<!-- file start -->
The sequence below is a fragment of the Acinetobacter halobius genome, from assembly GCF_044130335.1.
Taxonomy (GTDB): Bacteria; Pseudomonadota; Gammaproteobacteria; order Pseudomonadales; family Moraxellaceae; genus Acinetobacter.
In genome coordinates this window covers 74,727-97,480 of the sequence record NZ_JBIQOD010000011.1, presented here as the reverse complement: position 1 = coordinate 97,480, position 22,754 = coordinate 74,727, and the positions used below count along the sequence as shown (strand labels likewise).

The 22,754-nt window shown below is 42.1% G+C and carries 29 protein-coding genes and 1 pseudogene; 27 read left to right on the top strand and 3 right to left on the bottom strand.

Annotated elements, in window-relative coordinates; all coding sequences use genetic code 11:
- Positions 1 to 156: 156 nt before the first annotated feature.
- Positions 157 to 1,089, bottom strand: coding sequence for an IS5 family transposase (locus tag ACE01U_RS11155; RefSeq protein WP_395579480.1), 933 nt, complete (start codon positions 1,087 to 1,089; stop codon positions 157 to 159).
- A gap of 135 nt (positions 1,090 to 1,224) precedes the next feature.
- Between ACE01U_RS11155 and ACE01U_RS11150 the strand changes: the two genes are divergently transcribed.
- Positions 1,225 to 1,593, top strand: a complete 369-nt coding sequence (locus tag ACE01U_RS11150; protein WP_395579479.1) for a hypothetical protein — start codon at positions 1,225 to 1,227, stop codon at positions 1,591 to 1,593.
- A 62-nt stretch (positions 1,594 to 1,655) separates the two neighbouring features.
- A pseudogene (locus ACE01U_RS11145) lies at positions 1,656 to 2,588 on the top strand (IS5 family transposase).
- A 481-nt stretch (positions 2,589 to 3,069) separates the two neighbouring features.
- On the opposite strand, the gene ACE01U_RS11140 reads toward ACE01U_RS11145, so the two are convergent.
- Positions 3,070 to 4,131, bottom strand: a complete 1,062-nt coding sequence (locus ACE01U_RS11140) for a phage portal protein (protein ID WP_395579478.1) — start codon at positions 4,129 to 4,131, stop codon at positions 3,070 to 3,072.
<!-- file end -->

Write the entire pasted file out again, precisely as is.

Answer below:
The sequence below is a fragment of the Acinetobacter halobius genome, from assembly GCF_044130335.1.
Taxonomy (GTDB): Bacteria; Pseudomonadota; Gammaproteobacteria; order Pseudomonadales; family Moraxellaceae; genus Acinetobacter.
In genome coordinates this window covers 74,727-97,480 of the sequence record NZ_JBIQOD010000011.1, presented here as the reverse complement: position 1 = coordinate 97,480, position 22,754 = coordinate 74,727, and the positions used below count along the sequence as shown (strand labels likewise).

The 22,754-nt window shown below is 42.1% G+C and carries 29 protein-coding genes and 1 pseudogene; 27 read left to right on the top strand and 3 right to left on the bottom strand.

Annotated elements, in window-relative coordinates; all coding sequences use genetic code 11:
- Positions 1 to 156: 156 nt before the first annotated feature.
- Positions 157 to 1,089, bottom strand: coding sequence for an IS5 family transposase (locus tag ACE01U_RS11155; RefSeq protein WP_395579480.1), 933 nt, complete (start codon positions 1,087 to 1,089; stop codon positions 157 to 159).
- A gap of 135 nt (positions 1,090 to 1,224) precedes the next feature.
- Between ACE01U_RS11155 and ACE01U_RS11150 the strand changes: the two genes are divergently transcribed.
- Positions 1,225 to 1,593, top strand: a complete 369-nt coding sequence (locus tag ACE01U_RS11150; protein WP_395579479.1) for a hypothetical protein — start codon at positions 1,225 to 1,227, stop codon at positions 1,591 to 1,593.
- A 62-nt stretch (positions 1,594 to 1,655) separates the two neighbouring features.
- A pseudogene (locus ACE01U_RS11145) lies at positions 1,656 to 2,588 on the top strand (IS5 family transposase).
- A 481-nt stretch (positions 2,589 to 3,069) separates the two neighbouring features.
- On the opposite strand, the gene ACE01U_RS11140 reads toward ACE01U_RS11145, so the two are convergent.
- Positions 3,070 to 4,131, bottom strand: a complete 1,062-nt coding sequence (locus ACE01U_RS11140) for a phage portal protein (protein ID WP_395579478.1) — start codon at positions 4,129 to 4,131, stop codon at positions 3,070 to 3,072.